BUFFALO – Fresh off a scintillating, career-best effort, Sabres goalie Dustin Tokarski will likely earn another start tonight, his sixth nod in the last seven games.
Tokarski, 32, has performed superbly handling the load for injured goalie Craig Anderson, helping the Sabres emerge from a five-game winless skid.
The 13-year pro has won two straight starts entering tonight’s game against the Calgary Flames at KeyBank Center, posting a 1.50 goals-against average and a .963 save percentage in those outings.
In Tuesday’s 2-1 win in Pittsburgh, Tokarski made 45 saves, including 19 in the third period as the Penguins fought furiously to tie the game. In Friday’s 3-2 victory, he thwarted the Edmonton Oilers’ late push, making 14 third-period stops.
Tokarski has registered a gaudy .971 save percentage during those third periods, cementing two critical wins.
Goaltending, which many observers believed would be the Sabres’ biggest weakness this season, has quickly become their greatest strength.
Tokarski, whose contract pays him $725,000 this season, beat out Dell, 32, for the backup job in training camp.
Right now, that decision looks wise.
Before Anderson, 40, suffered an upper-body injury Nov. 2, he and Tokarski quietly formed one of the NHL’s best tandems. No NHL team pays its top goalies less than the combined $1.475 million the Sabres are giving Anderson and Tokarski this season.
Entering Wednesday’s NHL games, the Sabres’ team save percentage of .911 ranked 13th in the league. That number includes the .808 save percentage Dell compiled while allowing five goals on 26 shots in his season debut Saturday.
If you subtract Dell’s stats, the .920 save percentage Anderson and Tokarski have combined for would rank fourth.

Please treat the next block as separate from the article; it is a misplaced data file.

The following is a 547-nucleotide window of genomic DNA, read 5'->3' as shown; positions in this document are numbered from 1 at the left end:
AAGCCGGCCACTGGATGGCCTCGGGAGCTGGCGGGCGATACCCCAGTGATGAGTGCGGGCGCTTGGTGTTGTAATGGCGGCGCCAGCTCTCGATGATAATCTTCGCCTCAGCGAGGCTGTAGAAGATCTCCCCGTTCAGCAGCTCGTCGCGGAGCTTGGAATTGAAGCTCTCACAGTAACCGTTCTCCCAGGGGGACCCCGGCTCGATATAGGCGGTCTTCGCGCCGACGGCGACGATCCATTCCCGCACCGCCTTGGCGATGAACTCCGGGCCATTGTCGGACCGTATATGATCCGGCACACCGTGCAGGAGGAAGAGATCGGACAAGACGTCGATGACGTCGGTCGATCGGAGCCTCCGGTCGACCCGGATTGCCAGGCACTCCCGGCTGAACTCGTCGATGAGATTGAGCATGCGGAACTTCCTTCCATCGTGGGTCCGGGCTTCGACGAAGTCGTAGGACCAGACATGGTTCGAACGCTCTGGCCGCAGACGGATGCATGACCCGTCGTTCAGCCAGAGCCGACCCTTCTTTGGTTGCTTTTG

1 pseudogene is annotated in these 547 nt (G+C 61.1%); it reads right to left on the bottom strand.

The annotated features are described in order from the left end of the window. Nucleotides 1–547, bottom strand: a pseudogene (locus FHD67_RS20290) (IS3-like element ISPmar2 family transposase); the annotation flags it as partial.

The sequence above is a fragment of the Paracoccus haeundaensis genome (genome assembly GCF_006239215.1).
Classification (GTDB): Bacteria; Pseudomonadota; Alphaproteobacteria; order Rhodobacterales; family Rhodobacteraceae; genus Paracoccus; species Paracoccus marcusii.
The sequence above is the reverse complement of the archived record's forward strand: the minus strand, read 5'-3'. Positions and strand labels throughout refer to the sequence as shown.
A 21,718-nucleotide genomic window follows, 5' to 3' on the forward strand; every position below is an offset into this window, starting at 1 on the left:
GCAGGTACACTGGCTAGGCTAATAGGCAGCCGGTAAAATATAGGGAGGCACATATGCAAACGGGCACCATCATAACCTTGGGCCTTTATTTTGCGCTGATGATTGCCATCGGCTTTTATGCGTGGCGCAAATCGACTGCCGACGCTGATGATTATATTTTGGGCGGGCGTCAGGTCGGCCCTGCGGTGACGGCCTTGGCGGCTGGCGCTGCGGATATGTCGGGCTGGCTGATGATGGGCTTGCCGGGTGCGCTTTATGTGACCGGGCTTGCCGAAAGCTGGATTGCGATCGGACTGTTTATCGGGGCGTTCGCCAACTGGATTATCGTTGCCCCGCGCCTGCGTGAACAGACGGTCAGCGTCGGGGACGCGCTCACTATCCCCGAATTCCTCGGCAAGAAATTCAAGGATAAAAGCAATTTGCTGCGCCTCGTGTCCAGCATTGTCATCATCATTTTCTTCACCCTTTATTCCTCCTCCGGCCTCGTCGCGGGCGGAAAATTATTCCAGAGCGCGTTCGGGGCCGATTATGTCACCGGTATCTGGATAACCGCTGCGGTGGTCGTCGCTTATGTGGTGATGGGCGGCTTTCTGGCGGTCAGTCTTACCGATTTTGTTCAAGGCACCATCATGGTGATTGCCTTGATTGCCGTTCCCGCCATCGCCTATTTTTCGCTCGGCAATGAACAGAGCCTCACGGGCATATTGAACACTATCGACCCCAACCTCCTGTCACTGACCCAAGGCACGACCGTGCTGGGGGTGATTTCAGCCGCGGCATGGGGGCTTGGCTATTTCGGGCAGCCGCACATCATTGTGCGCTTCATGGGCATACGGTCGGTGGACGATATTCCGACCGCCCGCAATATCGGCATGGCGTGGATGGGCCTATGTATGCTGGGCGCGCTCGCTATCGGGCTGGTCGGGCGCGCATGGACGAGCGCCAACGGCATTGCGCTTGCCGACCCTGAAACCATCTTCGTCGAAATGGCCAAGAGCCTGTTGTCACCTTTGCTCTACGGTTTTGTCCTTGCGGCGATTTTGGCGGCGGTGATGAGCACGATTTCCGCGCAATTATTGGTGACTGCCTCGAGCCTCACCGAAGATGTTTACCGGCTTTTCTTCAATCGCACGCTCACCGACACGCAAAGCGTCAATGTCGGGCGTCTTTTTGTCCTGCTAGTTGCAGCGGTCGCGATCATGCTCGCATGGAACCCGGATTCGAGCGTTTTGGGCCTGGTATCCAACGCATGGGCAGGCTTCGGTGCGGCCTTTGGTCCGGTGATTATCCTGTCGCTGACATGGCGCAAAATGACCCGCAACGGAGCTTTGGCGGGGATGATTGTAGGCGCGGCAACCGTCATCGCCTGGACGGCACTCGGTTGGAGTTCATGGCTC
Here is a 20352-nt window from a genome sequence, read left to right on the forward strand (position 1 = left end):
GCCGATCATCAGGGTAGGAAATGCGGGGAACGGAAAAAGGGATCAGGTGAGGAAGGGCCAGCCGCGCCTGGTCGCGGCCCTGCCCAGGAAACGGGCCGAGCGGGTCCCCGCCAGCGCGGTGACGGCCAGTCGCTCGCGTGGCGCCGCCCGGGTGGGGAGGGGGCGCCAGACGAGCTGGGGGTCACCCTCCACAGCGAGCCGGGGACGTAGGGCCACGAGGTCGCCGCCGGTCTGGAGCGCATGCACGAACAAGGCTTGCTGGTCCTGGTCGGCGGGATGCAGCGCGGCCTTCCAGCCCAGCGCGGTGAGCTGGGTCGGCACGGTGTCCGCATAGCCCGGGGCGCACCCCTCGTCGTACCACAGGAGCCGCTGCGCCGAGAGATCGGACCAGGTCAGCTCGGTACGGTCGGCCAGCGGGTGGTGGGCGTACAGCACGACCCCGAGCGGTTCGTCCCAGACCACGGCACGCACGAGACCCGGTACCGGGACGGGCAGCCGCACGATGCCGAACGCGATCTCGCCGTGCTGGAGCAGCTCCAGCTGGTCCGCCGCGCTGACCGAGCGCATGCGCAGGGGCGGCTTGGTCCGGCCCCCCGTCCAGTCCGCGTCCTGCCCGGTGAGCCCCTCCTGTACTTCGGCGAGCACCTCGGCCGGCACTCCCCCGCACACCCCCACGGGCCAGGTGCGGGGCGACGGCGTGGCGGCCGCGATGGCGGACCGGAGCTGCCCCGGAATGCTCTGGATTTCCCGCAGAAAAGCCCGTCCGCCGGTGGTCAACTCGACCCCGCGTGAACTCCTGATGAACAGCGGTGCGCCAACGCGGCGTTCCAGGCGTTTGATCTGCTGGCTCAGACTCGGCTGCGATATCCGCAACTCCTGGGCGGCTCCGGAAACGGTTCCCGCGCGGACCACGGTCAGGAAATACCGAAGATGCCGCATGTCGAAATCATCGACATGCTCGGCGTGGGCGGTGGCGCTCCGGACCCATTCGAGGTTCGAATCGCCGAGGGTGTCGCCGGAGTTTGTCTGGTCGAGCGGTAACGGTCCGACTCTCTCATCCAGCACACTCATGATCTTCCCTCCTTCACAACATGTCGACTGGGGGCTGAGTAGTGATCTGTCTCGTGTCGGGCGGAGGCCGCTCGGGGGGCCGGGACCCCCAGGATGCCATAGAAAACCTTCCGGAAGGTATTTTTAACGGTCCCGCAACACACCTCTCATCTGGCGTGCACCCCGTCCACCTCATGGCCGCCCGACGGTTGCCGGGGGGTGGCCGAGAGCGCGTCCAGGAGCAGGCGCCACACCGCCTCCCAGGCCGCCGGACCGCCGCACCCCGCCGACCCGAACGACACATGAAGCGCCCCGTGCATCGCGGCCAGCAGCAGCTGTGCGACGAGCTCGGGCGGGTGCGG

How much has the Sabres’ goaltending improved? The six goalies they used last season compiled an .896 save percentage, an awful number than ranked 27th.
Tokarski will almost certainly keep earning the most of the starts until Anderson recovers from his upper-body injury.
By now, Tokarski’s story has been well documented. He hadn’t played in the big leagues since 2016 and hadn’t earned a win since 2015 before registering a 2-8-2 record in 13 outings with the Sabres last season.
The competitiveness the 6-foot, 198-pound Tokarski possesses – Sabres coach Don Granato called it “pretty awesome” – helps buoy him.
“He battles (in games) and the same thing in practice,” Granato said. “It’s not like he prepares himself for the game in the sense of preserving him, being conservative. He sees, uses practice as I have to get better, I have to engage fully. Sometimes you worry he might be going too hard in practice.
“It’s been awesome to see him and take advantage of opportunity. I mean, so many players have had opportunity in this league and haven’t been able to take advantage of it, and I think he knows the value of that at his age.”
Tokarski, who has played 363 games in the minors, said he doesn’t “take a single day for granted” in the NHL.
“I come in, enjoy my teammates, hang out with them and work hard on the ice,” he said. “It’s the top league in the world and I’m thrilled to be here.”
The Sabres had Wednesday off.